Journal Title (Medline/Pubmed accepted abbreviation): Am. J. Physiol. Endocrinol. Metab.
Page numbers: E231-242
doi (if applicable):
The combination of repeated training sessions and at least 20 g of post-workout protein has been shown to stimulate muscle protein synthesis (MPS). Protein from cow’s milk is composed mostly of whey and casein; whey is known to be absorbed and utilized more rapidly while casein is known to exhibit slower yet more long-lasting effects.
Isotopes are atoms that have a slightly different subatomic composition yet have practically identical properties within a molecule. They are present at predictable proportions in nature, and therefore can be incorporated into “enriched” compounds and subsequently be traced through the experiment. For example, 13C composes 1% of all carbon atoms in nature. Its low natural abundance is useful in that the scientist can administer 13C-labeled leucine, for example, into a human and then monitor its fate.
α-ketoisocaproate (KIC)- a leucine metabolite
Hypothesis: 1) Cow’s milk can be effectively labeled with 13C leucine in both casein and whey. 2) MPS would be stimulated more rapidly yet transiently with 13C-labeled whey and more moderately yet long-lasting with 13C-labeled casein.
Subjects:Healthy, moderately active, male Americans that were not involved in regular participation of aerobic or resistance training in the last 6 mos. n = 17, experimental group: n=9, age = 28 ± 2 yrs old, control group: n=8, 26 ± 2 yrs old.
Experimental design:randomized into an experimental group (whey one time and casein one time after exercise) and a control group (water after exercise one time).
Treatments and protocol:
Before the experiment, baseline parameters including 1RM for one-legged, seated leg extensions were obtained. On the day of the experiment, time t=0 signified the end of the exercise session. At t= -180 min, a 15 µmol/kg primer was administered followed by a 15 µmol/kg/hr continuous intravenous infusion of L-[1-13C] leucine. The leucine was administered with 0.9% sodium chloride. After initiation of the tracer infusion, a femoral artery and vein of the exercise leg were cannulated (i.e. a small tube was inserted). Muscle biopsies were obtained from the lateral portion of the vastus lateralis muscle in the exercise leg (outer muscle in the quadriceps). Muscle tissue was assayed for myofibrillar protein synthesis and other physiological markers for protein synthesis.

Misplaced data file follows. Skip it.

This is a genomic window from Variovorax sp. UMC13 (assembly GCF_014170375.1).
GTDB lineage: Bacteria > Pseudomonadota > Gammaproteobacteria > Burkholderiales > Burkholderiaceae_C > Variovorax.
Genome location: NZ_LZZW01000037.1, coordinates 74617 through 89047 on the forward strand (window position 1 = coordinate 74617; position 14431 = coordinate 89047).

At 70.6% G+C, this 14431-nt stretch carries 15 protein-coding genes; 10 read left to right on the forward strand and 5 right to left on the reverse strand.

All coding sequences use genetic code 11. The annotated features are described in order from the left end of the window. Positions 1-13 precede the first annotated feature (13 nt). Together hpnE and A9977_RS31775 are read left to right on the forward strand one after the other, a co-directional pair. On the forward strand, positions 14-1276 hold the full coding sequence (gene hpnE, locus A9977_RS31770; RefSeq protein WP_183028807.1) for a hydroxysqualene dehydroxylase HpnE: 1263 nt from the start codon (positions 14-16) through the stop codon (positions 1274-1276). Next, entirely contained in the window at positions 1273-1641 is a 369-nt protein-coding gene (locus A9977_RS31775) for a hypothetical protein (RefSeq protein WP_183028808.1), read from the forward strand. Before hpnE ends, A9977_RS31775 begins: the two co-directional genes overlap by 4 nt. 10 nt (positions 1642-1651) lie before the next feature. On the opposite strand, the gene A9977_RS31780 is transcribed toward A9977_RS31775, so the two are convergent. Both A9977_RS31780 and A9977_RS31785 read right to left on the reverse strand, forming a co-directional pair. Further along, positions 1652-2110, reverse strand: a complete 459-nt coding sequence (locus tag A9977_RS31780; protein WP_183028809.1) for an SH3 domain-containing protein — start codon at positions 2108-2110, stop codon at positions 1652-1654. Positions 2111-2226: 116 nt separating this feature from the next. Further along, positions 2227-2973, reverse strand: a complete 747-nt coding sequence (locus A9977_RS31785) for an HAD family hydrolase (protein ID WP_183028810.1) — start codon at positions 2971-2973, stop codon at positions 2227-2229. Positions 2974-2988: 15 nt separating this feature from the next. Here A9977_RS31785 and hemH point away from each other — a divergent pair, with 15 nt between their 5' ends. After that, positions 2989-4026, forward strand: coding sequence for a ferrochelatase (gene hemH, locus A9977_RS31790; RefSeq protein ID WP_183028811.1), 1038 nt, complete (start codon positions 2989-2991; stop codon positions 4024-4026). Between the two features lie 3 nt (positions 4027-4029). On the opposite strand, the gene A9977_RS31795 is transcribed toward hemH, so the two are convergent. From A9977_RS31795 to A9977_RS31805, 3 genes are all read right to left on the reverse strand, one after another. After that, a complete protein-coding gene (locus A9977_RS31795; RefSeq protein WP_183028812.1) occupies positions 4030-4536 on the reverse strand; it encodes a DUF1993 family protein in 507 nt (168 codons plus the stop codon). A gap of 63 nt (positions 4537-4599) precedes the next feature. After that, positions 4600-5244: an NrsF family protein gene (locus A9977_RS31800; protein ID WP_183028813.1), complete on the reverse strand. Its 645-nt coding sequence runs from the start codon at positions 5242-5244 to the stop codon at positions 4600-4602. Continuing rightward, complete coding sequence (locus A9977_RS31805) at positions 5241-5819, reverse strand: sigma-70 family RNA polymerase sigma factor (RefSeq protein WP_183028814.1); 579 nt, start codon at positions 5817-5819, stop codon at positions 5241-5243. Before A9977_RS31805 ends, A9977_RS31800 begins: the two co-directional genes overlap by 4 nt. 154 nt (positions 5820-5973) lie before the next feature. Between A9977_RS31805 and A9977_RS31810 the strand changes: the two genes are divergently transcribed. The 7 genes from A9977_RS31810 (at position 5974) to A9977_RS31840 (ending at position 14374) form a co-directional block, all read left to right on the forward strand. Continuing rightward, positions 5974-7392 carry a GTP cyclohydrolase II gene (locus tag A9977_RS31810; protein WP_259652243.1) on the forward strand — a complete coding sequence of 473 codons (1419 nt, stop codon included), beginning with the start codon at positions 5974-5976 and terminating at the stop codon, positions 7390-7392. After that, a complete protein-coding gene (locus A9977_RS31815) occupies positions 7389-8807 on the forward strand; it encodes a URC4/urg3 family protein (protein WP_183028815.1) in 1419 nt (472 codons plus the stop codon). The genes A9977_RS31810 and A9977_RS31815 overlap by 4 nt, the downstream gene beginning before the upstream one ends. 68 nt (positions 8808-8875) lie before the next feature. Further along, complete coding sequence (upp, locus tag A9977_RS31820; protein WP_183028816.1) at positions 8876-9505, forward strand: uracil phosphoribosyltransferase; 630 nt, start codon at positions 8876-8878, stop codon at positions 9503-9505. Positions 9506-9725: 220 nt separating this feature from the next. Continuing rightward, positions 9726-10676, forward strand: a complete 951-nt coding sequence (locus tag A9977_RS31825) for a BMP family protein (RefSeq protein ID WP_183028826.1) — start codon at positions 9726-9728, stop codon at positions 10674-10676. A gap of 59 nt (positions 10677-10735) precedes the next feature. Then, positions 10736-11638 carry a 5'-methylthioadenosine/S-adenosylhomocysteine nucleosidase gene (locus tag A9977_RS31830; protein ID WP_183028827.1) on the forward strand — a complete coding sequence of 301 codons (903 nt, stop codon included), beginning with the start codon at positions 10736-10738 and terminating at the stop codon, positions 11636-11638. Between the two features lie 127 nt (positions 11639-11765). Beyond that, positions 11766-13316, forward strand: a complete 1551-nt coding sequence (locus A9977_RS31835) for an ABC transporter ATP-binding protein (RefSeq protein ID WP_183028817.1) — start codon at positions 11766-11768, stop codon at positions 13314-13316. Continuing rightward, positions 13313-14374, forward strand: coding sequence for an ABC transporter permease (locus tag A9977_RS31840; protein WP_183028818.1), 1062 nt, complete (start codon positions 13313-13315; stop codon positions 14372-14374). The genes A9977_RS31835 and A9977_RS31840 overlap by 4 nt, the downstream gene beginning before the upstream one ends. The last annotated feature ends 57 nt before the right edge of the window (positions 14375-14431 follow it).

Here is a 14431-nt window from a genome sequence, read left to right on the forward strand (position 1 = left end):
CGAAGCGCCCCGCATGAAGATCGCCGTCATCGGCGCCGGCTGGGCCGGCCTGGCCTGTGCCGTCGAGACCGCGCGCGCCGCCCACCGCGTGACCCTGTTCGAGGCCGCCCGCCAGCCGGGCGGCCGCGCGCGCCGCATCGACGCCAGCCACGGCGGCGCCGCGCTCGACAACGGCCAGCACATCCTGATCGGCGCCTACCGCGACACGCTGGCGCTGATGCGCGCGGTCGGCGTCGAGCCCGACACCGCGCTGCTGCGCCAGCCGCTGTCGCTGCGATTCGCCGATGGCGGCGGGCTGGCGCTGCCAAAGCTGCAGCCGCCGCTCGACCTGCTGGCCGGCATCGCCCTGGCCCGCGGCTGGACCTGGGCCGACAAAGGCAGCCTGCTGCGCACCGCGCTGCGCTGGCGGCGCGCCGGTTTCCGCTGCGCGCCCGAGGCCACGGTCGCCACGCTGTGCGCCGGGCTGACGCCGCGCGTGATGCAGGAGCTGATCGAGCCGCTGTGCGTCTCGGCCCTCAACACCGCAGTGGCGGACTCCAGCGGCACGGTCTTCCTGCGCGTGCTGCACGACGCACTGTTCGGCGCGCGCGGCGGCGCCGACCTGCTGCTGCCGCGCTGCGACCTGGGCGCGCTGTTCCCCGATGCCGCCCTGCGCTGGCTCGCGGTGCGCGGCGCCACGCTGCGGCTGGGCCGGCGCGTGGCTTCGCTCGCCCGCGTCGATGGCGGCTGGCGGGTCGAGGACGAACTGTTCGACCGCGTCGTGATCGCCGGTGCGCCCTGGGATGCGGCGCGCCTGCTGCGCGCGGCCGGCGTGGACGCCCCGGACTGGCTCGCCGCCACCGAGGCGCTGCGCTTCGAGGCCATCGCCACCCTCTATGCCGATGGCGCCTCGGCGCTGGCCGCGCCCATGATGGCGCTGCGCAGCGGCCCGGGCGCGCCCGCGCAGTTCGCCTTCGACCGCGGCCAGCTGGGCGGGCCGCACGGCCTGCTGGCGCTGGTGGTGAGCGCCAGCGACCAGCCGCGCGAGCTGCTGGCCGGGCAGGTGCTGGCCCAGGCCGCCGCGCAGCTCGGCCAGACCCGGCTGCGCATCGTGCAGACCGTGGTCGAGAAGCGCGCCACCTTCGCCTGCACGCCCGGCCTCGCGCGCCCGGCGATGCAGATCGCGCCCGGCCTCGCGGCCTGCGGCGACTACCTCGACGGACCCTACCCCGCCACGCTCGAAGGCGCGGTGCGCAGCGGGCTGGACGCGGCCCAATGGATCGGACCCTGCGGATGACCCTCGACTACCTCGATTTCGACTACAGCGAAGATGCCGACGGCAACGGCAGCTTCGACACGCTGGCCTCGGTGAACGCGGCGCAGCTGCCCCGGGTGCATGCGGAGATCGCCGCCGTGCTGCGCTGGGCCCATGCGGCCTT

Acute heavy resistance training consisted of 10 sets of 8 repetitions of leg extensions at 80% of the participant’s 1RM. Immediately post-workout, participants imbibed water, 0.30 g/kg lean body mass (LBM) of [13C]whey, or the same amount of [13C]casein.
Intrinsically-labeled milk was produced by administering L-[1-13C]leucine into cows. Milk was collected and separated into casein and whey.
Physiological markers in the participants’ muscle included the following: 1) myofibrillar fractional synthesis rate, which was calculated based on incorporation of 13C-labeled leucine into muscle protein, and 2) phosphorylation of proteins downstream on the insulin receptor (reports on the activities of muscle synthesizing enzymes).
The whey protein induced a transiently greater increase in plasma amino acids and muscle protein synthesis in the first 3.5 hours postprandial versus casein. However, the casein treatment promoted more sustained plasma amino acid levels and higher protein synthesis in the later half of the study (3.5 to 6 h postprandial. In the end, both proteins resulted in comparable amounts of protein synthesis by the end of the 6-h study. Thus, it appears that whey and casein complement each other well for promoting muscle protein synthesis.
Exercise causes duress on muscles and can stimulate protein degradation as well as protein synthesis. Protein degradation was not measured. Therefore the net rate of protein synthesis could not be calculated. This is an important consideration, because casein tends to reduce protein breakdown more so than does whey. Age of the subjects is also a significant factor. Casein tends to increase overall net protein balance more than whey in younger adults, whereas whey stimulates higher net protein balance in older adults.